bending each warp strand at the point of twist to overlap said loops;

positioning the tape ends in a predetermined end-toend relationship with the loops of one tape facing the loops of the other tape;

pr vi g a in means to eng ge each of the formed loops;

6 pulling said tape ends in opposite directions to tighten 2,300,442 11/1942 Wahl 24205.l3 said loops onto said pin means. 3,136,016 6/ 1964 Firing 24205.13 7. The method according to claim 6 wherein said loops 3,309,790 3/1967 MacBean 2433 3,324,991 6/ 1 967 Voss 24--33 and pin means are encapsulated within a high tensilestrength plastic molded around said loops and pin means. 5

JULIUS FROME, Primary Examiner References Cited A. H. KOECKERT, Assistant Examiner UNITED STATES PATENTS 1,775,232 9/1930 Blair 24-40543 1,846,920 2/1932 Sundback 24-20513 10 24 33, 205.19; 29-460, 526;264-263

Patent Citations
Cited PatentFiling datePublication dateApplicantTitle
US1775232 *Apr 15, 1925Sep 9, 1930 Assionob to xishawaxa btjbbeb
US1846920 *Jul 11, 1929Feb 23, 1932Hookless Fastener CoSeparable fastener locking member
US2300442 *Nov 16, 1939Nov 3, 1942Wahl Brothers IncSeparable fastener
US3136016 *Apr 12, 1963Jun 9, 1964Scovill Manufacturing CoPlastic zipper with heat shielding
US3309790 *Oct 2, 1964Mar 21, 1967Fabric Res Lab IncLight-weight dryer felt seams
US3324991 *Aug 18, 1965Jun 13, 1967Voss Belting & Specialty CoConveyor belts
Referenced by
Citing PatentFiling datePublication dateApplicantTitle
US4048277 *Dec 15, 1975Sep 13, 1977Celanese CorporationSplice for use during the thermal stabilization of a flat multifilament band of an acrylic fibrous material comprising at least two segments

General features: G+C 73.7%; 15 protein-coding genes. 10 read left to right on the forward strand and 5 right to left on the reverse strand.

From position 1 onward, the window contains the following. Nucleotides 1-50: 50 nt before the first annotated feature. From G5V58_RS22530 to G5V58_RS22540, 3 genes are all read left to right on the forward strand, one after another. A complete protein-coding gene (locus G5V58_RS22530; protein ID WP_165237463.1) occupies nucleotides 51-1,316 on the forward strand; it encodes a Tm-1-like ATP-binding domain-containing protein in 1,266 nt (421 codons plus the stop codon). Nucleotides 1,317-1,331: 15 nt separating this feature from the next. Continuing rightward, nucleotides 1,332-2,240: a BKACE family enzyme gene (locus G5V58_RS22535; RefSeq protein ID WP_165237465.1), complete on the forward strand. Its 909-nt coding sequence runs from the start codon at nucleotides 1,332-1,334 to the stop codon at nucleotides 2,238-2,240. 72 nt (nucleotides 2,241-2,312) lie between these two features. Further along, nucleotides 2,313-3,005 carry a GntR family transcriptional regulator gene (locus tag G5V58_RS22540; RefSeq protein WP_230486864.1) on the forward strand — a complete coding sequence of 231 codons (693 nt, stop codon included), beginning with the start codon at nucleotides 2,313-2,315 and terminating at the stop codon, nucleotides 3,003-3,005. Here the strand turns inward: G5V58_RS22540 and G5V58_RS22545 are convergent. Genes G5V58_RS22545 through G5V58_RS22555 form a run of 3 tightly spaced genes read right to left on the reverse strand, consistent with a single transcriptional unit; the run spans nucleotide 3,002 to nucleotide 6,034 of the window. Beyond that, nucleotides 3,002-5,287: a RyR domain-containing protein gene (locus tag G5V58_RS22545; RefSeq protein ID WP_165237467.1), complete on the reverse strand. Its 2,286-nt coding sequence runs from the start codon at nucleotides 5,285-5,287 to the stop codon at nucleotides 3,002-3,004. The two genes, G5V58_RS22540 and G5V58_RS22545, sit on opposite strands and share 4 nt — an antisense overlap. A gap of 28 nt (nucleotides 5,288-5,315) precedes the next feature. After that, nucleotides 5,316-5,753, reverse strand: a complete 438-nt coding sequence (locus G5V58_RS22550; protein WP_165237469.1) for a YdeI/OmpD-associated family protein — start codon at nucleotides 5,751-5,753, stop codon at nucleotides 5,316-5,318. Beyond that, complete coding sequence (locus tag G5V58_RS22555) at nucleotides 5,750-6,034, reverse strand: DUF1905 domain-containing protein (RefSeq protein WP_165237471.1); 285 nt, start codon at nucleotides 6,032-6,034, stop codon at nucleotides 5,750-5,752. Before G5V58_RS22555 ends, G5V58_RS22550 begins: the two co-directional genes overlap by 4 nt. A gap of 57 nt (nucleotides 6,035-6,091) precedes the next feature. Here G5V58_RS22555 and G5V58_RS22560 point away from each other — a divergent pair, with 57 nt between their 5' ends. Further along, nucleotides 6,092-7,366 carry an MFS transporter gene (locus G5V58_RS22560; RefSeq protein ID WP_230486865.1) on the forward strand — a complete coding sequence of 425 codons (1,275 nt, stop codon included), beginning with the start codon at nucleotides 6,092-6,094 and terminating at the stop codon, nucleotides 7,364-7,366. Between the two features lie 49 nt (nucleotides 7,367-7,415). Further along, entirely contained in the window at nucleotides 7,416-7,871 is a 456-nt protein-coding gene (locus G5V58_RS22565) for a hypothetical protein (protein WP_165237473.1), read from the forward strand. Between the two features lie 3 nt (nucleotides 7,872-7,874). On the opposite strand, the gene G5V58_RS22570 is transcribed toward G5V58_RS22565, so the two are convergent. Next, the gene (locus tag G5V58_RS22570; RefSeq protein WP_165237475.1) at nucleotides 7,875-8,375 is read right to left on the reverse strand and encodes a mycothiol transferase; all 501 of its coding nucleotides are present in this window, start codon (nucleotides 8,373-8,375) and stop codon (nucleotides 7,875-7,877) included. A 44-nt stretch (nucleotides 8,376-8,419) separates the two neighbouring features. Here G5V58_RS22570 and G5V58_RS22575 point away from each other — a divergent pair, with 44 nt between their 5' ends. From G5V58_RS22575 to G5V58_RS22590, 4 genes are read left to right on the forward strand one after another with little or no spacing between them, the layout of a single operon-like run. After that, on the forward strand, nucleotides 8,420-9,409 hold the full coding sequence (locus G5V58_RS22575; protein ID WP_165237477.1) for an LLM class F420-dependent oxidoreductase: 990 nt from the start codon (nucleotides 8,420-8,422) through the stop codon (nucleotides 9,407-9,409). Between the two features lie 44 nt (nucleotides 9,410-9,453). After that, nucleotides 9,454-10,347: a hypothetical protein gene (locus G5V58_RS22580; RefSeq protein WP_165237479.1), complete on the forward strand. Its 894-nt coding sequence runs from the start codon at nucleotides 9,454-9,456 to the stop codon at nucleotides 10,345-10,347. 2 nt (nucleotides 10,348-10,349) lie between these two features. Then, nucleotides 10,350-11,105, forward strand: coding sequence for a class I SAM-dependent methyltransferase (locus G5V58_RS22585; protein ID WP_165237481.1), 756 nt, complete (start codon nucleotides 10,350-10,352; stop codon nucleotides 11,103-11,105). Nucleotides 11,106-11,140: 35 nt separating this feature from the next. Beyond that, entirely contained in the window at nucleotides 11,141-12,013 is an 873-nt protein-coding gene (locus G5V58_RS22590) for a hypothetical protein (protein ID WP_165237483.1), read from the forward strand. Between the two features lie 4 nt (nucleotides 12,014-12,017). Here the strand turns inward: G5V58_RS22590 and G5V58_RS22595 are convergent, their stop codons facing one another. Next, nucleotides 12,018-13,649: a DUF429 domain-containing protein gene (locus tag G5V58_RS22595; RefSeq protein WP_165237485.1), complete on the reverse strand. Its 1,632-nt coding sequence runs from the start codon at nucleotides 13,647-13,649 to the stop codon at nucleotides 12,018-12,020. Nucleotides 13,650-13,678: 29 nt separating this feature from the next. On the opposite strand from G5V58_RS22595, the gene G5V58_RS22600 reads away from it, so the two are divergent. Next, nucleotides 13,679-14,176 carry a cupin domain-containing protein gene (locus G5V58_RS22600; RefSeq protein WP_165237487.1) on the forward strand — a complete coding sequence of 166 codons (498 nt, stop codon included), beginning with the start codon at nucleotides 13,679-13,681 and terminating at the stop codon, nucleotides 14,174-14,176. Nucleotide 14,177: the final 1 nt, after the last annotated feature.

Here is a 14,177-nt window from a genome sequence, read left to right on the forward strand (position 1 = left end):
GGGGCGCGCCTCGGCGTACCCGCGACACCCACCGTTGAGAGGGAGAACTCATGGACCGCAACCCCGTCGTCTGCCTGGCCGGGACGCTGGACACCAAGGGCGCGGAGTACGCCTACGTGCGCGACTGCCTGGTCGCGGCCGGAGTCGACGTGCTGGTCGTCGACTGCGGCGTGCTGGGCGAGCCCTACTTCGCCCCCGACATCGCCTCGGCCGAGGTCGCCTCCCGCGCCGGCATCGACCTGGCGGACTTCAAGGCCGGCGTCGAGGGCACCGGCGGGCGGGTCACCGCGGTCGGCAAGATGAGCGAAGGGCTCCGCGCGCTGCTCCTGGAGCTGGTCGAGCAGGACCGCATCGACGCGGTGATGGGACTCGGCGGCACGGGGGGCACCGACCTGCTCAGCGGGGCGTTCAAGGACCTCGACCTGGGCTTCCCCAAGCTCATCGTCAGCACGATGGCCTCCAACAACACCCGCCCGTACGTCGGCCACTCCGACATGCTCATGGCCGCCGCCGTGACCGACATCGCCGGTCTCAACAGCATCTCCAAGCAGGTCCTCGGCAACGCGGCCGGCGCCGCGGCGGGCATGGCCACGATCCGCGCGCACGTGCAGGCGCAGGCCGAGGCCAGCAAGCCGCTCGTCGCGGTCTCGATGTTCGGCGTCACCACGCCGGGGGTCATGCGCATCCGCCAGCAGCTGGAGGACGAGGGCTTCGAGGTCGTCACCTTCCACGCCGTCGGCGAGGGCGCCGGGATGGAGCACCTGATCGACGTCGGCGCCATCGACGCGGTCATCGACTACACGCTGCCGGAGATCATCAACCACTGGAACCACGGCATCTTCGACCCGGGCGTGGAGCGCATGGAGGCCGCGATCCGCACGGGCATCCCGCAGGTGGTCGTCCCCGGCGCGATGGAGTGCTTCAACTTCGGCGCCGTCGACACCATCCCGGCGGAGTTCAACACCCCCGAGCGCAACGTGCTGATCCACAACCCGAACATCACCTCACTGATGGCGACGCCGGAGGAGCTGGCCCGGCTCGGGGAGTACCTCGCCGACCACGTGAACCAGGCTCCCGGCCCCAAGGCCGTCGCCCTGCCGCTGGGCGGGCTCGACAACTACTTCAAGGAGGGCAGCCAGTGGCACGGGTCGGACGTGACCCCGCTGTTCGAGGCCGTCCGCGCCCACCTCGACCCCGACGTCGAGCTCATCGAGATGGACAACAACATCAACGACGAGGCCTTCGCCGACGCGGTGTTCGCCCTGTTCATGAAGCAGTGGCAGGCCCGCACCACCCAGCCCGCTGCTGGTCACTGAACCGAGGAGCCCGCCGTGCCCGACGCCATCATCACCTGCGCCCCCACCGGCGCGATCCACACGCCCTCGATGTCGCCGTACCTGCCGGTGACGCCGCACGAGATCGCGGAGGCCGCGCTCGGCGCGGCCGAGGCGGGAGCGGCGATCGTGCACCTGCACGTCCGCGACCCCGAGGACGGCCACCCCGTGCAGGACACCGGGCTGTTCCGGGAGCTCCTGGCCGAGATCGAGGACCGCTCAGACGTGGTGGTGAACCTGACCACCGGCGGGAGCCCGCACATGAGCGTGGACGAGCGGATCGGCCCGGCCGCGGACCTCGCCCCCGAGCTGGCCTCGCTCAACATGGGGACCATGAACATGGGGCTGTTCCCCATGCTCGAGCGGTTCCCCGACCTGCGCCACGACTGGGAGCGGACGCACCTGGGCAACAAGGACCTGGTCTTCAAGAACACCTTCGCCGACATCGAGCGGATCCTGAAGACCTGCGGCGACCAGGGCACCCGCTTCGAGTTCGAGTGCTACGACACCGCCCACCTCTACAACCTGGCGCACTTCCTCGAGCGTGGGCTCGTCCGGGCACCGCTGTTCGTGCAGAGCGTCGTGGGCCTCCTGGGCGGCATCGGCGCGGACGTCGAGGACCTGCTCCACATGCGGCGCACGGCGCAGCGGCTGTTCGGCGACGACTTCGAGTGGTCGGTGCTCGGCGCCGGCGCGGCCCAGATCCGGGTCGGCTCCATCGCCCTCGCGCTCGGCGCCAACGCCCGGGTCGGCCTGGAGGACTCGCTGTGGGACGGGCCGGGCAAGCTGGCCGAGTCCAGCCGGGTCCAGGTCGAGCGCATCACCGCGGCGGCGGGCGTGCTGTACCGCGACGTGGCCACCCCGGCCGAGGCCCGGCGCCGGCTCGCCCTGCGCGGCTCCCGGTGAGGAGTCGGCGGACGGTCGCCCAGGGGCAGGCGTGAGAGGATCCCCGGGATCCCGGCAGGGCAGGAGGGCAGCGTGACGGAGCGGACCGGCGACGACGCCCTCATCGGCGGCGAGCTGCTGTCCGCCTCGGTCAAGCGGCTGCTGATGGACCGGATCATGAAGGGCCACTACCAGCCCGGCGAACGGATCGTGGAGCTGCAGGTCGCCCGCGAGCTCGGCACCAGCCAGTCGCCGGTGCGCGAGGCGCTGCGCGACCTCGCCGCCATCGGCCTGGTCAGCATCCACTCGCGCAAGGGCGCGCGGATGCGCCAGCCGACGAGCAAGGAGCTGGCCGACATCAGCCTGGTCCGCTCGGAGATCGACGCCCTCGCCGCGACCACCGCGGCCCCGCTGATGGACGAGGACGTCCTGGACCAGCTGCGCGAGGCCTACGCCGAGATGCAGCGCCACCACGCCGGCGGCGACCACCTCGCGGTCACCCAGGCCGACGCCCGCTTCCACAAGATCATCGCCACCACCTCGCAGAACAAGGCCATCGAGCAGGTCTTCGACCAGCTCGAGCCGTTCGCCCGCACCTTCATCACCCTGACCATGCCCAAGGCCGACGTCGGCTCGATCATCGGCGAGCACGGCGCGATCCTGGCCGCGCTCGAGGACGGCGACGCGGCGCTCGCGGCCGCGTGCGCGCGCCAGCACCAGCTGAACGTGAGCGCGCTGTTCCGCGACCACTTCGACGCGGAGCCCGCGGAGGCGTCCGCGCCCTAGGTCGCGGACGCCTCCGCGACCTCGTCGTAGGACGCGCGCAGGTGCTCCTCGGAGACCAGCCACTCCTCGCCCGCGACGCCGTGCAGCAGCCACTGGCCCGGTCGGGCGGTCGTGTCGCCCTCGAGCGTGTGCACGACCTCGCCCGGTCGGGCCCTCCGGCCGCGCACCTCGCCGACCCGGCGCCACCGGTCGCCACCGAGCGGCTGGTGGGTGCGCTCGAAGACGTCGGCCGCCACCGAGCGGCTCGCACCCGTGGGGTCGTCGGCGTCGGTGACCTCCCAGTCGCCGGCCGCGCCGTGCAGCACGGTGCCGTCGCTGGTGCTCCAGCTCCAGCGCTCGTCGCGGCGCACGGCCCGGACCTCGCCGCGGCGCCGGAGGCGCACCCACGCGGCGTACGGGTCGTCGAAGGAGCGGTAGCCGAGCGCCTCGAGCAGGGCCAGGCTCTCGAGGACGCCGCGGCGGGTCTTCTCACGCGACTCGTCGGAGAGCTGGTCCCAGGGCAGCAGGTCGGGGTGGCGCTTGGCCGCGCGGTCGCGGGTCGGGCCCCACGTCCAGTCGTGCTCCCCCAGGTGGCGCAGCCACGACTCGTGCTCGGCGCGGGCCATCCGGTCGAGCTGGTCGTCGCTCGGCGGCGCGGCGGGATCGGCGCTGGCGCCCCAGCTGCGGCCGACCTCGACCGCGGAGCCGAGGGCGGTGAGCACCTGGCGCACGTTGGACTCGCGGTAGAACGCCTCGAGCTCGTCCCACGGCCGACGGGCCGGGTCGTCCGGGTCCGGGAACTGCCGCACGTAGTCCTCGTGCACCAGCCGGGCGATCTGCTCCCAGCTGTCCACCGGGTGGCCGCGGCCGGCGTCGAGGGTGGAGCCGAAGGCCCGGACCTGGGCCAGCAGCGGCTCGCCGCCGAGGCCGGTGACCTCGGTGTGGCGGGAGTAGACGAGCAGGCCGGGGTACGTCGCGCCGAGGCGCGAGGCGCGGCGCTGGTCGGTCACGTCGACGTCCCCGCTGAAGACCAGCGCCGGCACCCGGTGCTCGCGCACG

US4130679 *Apr 25, 1977Dec 19, 1978Celanese CorporationSplice for use during the thermal stabilization of a flat multifilament band of an acrylic fibrous material comprising at least two segments
US4144911 *Nov 14, 1977Mar 20, 1979Thomas Taylor And Sons, Inc.Connector components
US4617716 *Nov 13, 1984Oct 21, 1986HitcoMethod of joining edges of two elongated webs
US4824525 *Oct 14, 1987Apr 25, 1989Asten Group, Inc.Papermaking apparatus having a seamed wet press felt
US4892781 *Mar 3, 1989Jan 9, 1990Asten Group, Inc.Base fabric structures for seamed wet press felts
US4940630 *Nov 13, 1989Jul 10, 1990Asten Group, Inc.Base fabric structures for seamed wet press felts
US5169570 *May 9, 1990Dec 8, 1992Scapa Group PlcJointing of fabric ends
US5601120 *Jan 30, 1996Feb 11, 1997Asten, Inc.Pin seam with double end loops and method
US5701638 *Apr 17, 1996Dec 30, 1997Goro S. A.Belt connector
Classifications
U.S. Classification264/258, 29/525.9, 24/33.00C, 29/460, 264/263, 24/DIG.370, 28/141
International ClassificationB65H21/00, B64F1/02, D03D3/00
Cooperative ClassificationD03D1/0094, B65H21/00, D03D2700/02, D03D3/00, Y10S24/37, B64F1/02
European ClassificationD03D3/00, D03D1/00H, B64F1/02, B65H21/00